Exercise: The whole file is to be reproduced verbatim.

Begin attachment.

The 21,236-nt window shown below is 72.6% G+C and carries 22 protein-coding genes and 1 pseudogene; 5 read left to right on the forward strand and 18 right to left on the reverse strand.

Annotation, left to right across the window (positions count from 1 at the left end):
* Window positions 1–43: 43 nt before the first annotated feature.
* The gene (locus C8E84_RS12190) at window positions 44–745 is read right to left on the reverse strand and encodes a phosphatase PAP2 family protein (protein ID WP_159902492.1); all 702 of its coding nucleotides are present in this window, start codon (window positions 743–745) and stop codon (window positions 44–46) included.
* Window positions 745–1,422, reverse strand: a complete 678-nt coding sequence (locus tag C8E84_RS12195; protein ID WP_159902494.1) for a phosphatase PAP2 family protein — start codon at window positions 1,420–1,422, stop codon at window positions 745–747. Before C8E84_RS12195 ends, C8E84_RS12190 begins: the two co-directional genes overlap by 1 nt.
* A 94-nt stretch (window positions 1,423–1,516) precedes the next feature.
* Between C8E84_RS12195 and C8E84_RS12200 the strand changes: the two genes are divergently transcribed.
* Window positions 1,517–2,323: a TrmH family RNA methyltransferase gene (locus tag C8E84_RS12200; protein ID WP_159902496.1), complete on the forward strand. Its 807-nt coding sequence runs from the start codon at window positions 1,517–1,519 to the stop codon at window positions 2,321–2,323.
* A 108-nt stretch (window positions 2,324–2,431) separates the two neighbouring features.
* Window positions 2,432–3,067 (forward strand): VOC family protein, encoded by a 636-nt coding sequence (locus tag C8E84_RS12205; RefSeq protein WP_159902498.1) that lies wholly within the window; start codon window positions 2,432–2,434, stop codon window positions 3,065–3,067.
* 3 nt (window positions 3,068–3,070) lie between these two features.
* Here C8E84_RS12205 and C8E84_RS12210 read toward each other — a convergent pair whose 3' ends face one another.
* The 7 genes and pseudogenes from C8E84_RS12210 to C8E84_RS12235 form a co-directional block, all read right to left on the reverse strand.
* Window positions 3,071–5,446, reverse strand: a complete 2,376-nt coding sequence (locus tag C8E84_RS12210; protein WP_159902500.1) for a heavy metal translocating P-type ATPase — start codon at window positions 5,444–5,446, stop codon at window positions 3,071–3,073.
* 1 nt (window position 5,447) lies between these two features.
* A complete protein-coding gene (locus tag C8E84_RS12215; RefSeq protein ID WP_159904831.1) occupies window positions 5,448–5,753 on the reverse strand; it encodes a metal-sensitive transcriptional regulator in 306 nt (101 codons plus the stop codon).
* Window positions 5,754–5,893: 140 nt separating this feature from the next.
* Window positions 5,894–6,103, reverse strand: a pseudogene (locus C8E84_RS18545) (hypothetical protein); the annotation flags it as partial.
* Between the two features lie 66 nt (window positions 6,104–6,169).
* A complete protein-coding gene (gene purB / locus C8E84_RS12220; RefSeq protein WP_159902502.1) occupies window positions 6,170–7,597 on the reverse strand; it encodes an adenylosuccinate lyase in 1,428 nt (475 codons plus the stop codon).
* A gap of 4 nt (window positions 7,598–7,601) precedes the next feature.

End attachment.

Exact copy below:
The 21,236-nt window shown below is 72.6% G+C and carries 22 protein-coding genes and 1 pseudogene; 5 read left to right on the forward strand and 18 right to left on the reverse strand.

Annotation, left to right across the window (positions count from 1 at the left end):
* Window positions 1–43: 43 nt before the first annotated feature.
* The gene (locus C8E84_RS12190) at window positions 44–745 is read right to left on the reverse strand and encodes a phosphatase PAP2 family protein (protein ID WP_159902492.1); all 702 of its coding nucleotides are present in this window, start codon (window positions 743–745) and stop codon (window positions 44–46) included.
* Window positions 745–1,422, reverse strand: a complete 678-nt coding sequence (locus tag C8E84_RS12195; protein ID WP_159902494.1) for a phosphatase PAP2 family protein — start codon at window positions 1,420–1,422, stop codon at window positions 745–747. Before C8E84_RS12195 ends, C8E84_RS12190 begins: the two co-directional genes overlap by 1 nt.
* A 94-nt stretch (window positions 1,423–1,516) precedes the next feature.
* Between C8E84_RS12195 and C8E84_RS12200 the strand changes: the two genes are divergently transcribed.
* Window positions 1,517–2,323: a TrmH family RNA methyltransferase gene (locus tag C8E84_RS12200; protein ID WP_159902496.1), complete on the forward strand. Its 807-nt coding sequence runs from the start codon at window positions 1,517–1,519 to the stop codon at window positions 2,321–2,323.
* A 108-nt stretch (window positions 2,324–2,431) separates the two neighbouring features.
* Window positions 2,432–3,067 (forward strand): VOC family protein, encoded by a 636-nt coding sequence (locus tag C8E84_RS12205; RefSeq protein WP_159902498.1) that lies wholly within the window; start codon window positions 2,432–2,434, stop codon window positions 3,065–3,067.
* 3 nt (window positions 3,068–3,070) lie between these two features.
* Here C8E84_RS12205 and C8E84_RS12210 read toward each other — a convergent pair whose 3' ends face one another.
* The 7 genes and pseudogenes from C8E84_RS12210 to C8E84_RS12235 form a co-directional block, all read right to left on the reverse strand.
* Window positions 3,071–5,446, reverse strand: a complete 2,376-nt coding sequence (locus tag C8E84_RS12210; protein WP_159902500.1) for a heavy metal translocating P-type ATPase — start codon at window positions 5,444–5,446, stop codon at window positions 3,071–3,073.
* 1 nt (window position 5,447) lies between these two features.
* A complete protein-coding gene (locus tag C8E84_RS12215; RefSeq protein ID WP_159904831.1) occupies window positions 5,448–5,753 on the reverse strand; it encodes a metal-sensitive transcriptional regulator in 306 nt (101 codons plus the stop codon).
* Window positions 5,754–5,893: 140 nt separating this feature from the next.
* Window positions 5,894–6,103, reverse strand: a pseudogene (locus C8E84_RS18545) (hypothetical protein); the annotation flags it as partial.
* Between the two features lie 66 nt (window positions 6,104–6,169).
* A complete protein-coding gene (gene purB / locus C8E84_RS12220; RefSeq protein WP_159902502.1) occupies window positions 6,170–7,597 on the reverse strand; it encodes an adenylosuccinate lyase in 1,428 nt (475 codons plus the stop codon).
* A gap of 4 nt (window positions 7,598–7,601) precedes the next feature.